As always, the opening of the symposium began with some awards. Our community’s biggest and most prestigious is the Frits Zernike Award for Microlithography, and it was wonderful to see Harry Levinson receive this year’s honor. (Full disclosure – I’m on the award selection committee.) Additionally, since last year’s award ceremony was virtual, Bruce Smith was giving his 2021 Frits Zernike Award for Microlithography as well. Congratulations to them both!
Four presentations of SPIE fellow were made next: Nelson Felix of IBM, Kevin Lucas of Synopsys, Uzodinma Okoroanyanwu of the University of Massachusetts, and Tatyana Sizyuk of Argonne National Laboratory. It’s a shame that Kevin and Uzo could not be here this week.
We next heard two of the three plenary talks (Eric Hosler’s talk on quantum computers will be given on Tuesday.) The first talk was by Luc Van den hove, President and CEO of imec.
A quick digression. We have had over the years a number of plenary talks given by various industry executives covering topics of interest to our community such as compute scaling, artificial intelligence, the automotive industry, progress in GPUs, etc. My biggest fear for these kinds of speakers is getting what I call the “kid on a skateboard” talk. The executive, giving the same talk they might give at an investor conference, says things like “Technology A is very important” while showing a kid on a skateboard, “Our company is ahead on technology B” then shows a family playing with a dog, etc. Very slick, and devoid of useful content. So when a CEO is asked to give a talk on a Wall Street-friendly topic such as “The endless progress of Moore’s Law”, I usually get worried.
But Luc Van den hove is not your typical CEO. He is a lithographer deep in his bones. He published his first SPIE paper in 1990, and was chairman of the Optical Microlithography conference in 1998 and 1999. He knows what he is talking about, and cares deeply about this community. So when the first few slides in his talk were of the “kid on a skateboard” variety, I was not worried. He soon got into the technical meat of the topic, and we were all rewarded for our patience. Taking the broad view of what Moore’s Law means that is typical of today, he described four general areas that will keep progress in semiconductors moving for quite some time (though not the hyperbolic “endless”): Shrinking the transistor, improving the transistor, moving into the third dimension, and shifting compute paradigms. I suspect that he is correct on all counts.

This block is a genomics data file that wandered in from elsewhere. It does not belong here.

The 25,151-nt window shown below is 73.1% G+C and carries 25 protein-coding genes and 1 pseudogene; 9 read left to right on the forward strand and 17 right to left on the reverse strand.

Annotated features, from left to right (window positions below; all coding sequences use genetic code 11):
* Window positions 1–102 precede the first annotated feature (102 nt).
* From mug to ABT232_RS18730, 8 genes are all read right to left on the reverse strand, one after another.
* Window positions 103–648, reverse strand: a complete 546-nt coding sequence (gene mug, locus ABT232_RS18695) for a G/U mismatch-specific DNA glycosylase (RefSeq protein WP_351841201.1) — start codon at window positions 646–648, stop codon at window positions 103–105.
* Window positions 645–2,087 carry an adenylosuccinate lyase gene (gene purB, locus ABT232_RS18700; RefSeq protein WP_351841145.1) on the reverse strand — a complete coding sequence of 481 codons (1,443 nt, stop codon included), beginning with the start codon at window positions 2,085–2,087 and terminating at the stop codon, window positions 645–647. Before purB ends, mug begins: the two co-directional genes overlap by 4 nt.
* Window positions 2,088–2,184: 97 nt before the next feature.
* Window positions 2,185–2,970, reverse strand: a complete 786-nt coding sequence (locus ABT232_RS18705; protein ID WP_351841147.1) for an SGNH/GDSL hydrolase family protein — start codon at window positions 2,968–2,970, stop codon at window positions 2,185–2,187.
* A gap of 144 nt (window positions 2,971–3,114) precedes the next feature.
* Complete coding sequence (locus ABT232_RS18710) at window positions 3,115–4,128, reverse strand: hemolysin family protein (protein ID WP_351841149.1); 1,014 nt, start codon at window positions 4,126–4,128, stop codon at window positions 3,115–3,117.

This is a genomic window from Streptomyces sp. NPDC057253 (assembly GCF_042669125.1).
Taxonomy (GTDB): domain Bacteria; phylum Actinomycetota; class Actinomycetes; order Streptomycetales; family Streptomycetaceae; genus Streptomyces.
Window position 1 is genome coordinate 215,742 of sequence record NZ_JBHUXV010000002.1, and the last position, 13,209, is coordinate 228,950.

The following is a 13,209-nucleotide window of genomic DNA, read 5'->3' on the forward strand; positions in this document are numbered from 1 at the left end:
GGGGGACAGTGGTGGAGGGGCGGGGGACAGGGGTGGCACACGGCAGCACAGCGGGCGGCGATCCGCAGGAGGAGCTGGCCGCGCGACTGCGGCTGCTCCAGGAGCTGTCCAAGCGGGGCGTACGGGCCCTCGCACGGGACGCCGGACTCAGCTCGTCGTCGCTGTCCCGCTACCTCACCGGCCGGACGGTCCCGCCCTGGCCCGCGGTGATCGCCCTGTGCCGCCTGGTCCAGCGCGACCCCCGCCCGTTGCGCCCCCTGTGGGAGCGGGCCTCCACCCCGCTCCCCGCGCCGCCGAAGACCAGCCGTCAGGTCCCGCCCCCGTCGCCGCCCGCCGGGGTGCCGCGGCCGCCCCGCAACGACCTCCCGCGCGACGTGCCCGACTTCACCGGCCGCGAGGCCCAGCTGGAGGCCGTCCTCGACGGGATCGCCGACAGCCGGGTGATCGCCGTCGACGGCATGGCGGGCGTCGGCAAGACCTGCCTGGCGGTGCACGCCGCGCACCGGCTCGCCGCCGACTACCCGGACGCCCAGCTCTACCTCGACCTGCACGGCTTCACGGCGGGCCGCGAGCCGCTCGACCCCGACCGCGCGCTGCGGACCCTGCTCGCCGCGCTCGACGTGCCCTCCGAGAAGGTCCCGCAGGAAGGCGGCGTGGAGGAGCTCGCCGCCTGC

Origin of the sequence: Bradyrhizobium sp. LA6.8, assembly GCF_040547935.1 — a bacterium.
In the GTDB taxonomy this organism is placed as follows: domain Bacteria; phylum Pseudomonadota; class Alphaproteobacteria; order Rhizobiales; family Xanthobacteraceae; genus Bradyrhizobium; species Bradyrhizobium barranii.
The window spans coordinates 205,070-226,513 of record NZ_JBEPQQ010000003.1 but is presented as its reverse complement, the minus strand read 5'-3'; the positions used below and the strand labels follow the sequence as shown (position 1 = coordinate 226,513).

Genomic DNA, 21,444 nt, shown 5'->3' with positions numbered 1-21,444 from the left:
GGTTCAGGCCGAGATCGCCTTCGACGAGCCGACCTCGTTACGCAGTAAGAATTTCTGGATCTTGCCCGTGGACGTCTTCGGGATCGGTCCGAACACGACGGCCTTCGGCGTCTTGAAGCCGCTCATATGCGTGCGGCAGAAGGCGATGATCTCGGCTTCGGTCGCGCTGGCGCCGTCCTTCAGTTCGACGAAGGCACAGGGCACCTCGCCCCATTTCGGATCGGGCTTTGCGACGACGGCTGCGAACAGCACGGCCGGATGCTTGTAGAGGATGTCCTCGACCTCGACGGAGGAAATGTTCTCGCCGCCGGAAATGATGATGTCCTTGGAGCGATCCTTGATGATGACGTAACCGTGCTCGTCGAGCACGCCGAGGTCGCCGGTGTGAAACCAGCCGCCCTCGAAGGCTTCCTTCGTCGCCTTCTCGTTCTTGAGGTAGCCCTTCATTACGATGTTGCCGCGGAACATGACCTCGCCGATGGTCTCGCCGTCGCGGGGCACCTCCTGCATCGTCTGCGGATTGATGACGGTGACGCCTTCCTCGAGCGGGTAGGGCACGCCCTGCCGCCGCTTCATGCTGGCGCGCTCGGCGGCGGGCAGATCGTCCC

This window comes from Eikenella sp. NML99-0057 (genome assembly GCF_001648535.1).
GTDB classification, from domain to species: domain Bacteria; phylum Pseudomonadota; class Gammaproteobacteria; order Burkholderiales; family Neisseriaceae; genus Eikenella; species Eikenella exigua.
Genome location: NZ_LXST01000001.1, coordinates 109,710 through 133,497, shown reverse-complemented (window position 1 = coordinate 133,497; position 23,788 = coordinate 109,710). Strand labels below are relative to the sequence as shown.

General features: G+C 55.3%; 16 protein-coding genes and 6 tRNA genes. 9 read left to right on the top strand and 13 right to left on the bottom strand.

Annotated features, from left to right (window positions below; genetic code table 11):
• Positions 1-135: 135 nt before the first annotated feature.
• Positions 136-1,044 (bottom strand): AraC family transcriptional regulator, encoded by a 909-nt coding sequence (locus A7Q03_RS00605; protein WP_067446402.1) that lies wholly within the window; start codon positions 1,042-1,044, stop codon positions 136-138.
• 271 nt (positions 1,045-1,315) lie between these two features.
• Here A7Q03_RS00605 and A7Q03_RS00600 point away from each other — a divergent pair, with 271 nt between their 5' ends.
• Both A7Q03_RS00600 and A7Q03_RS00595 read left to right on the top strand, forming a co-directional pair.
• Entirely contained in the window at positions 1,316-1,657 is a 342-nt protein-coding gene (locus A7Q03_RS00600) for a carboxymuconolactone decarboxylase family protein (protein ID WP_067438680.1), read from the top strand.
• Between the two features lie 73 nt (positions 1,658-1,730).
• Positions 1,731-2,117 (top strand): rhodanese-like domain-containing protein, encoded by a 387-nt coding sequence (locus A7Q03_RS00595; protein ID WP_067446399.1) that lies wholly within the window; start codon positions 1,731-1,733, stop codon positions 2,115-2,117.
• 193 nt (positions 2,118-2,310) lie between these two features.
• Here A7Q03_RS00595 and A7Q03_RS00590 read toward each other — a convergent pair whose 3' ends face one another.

The second plenary by H.S. Philip Wong of Stanford went into considerably more detail on two of Luc’s topics, system-level optimization and 3D integration. Dr. Wong is an expert on these topics and I learned quite a bit. He would have been better off, however, if he had not tried to force lithography relevance into his talk through his provocative title and subsequent discussion of EUV lithography throughput (Tony Yen – you were a bad influence!).
For the rest of the day I alternated between the metrology conference and the two keynote talks at the Optical and EUV Nanolithography conference. Nelson Felix gave a nice review of metrology needs for nanosheet transistors, though I was very surprised when he showed that 1/3 of all the process steps in IBM’s latest generation process were metrology steps, and that this hasn’t changed since the 45 nm node. There is no doubt that IBM does more metrology than your typical fab. Mark Phillips of Intel gave a very optimistic view of when high-NA EUV lithography could be inserted into manufacturing, beating by a year the roadmap shown by Luc Van den hove (which, coming from imec, could also be assumed to be optimistic). It sounds to me that Intel is tired of being behind in EUV and is hoping that high-NA EUV will give them a chance to leapfrog ahead.
I ended the day with a Fractilia hospitality event at a favorite San Jose brew pub. Thanks to all who joined us!